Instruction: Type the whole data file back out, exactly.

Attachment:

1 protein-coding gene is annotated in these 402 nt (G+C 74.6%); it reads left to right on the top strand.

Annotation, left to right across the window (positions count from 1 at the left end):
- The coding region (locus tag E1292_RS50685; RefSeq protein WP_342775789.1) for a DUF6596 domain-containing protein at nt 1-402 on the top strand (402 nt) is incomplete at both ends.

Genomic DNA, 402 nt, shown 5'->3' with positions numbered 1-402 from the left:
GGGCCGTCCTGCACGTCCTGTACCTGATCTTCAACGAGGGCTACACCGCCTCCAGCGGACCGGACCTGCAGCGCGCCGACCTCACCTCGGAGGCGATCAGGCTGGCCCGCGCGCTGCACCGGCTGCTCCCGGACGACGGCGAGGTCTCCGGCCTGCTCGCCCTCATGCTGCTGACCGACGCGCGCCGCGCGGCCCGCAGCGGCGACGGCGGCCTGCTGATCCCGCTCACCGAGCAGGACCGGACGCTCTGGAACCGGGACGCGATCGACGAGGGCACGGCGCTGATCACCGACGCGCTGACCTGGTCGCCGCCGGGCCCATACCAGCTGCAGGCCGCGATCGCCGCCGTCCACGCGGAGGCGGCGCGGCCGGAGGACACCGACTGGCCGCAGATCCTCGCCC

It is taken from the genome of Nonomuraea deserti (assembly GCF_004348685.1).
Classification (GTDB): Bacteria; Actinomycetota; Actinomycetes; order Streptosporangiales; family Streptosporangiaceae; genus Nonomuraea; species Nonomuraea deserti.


1 protein-coding gene is annotated in these 402 nt (G+C 74.6%); it reads left to right on the top strand.

Annotation, left to right across the window (positions count from 1 at the left end):
- The coding region (locus tag E1292_RS50685; RefSeq protein WP_342775789.1) for a DUF6596 domain-containing protein at nt 1-402 on the top strand (402 nt) is incomplete at both ends.

Genomic DNA, 402 nt, shown 5'->3' with positions numbered 1-402 from the left:
GGGCCGTCCTGCACGTCCTGTACCTGATCTTCAACGAGGGCTACACCGCCTCCAGCGGACCGGACCTGCAGCGCGCCGACCTCACCTCGGAGGCGATCAGGCTGGCCCGCGCGCTGCACCGGCTGCTCCCGGACGACGGCGAGGTCTCCGGCCTGCTCGCCCTCATGCTGCTGACCGACGCGCGCCGCGCGGCCCGCAGCGGCGACGGCGGCCTGCTGATCCCGCTCACCGAGCAGGACCGGACGCTCTGGAACCGGGACGCGATCGACGAGGGCACGGCGCTGATCACCGACGCGCTGACCTGGTCGCCGCCGGGCCCATACCAGCTGCAGGCCGCGATCGCCGCCGTCCACGCGGAGGCGGCGCGGCCGGAGGACACCGACTGGCCGCAGATCCTCGCCC

It is taken from the genome of Nonomuraea deserti (assembly GCF_004348685.1).
Classification (GTDB): Bacteria; Actinomycetota; Actinomycetes; order Streptosporangiales; family Streptosporangiaceae; genus Nonomuraea; species Nonomuraea deserti.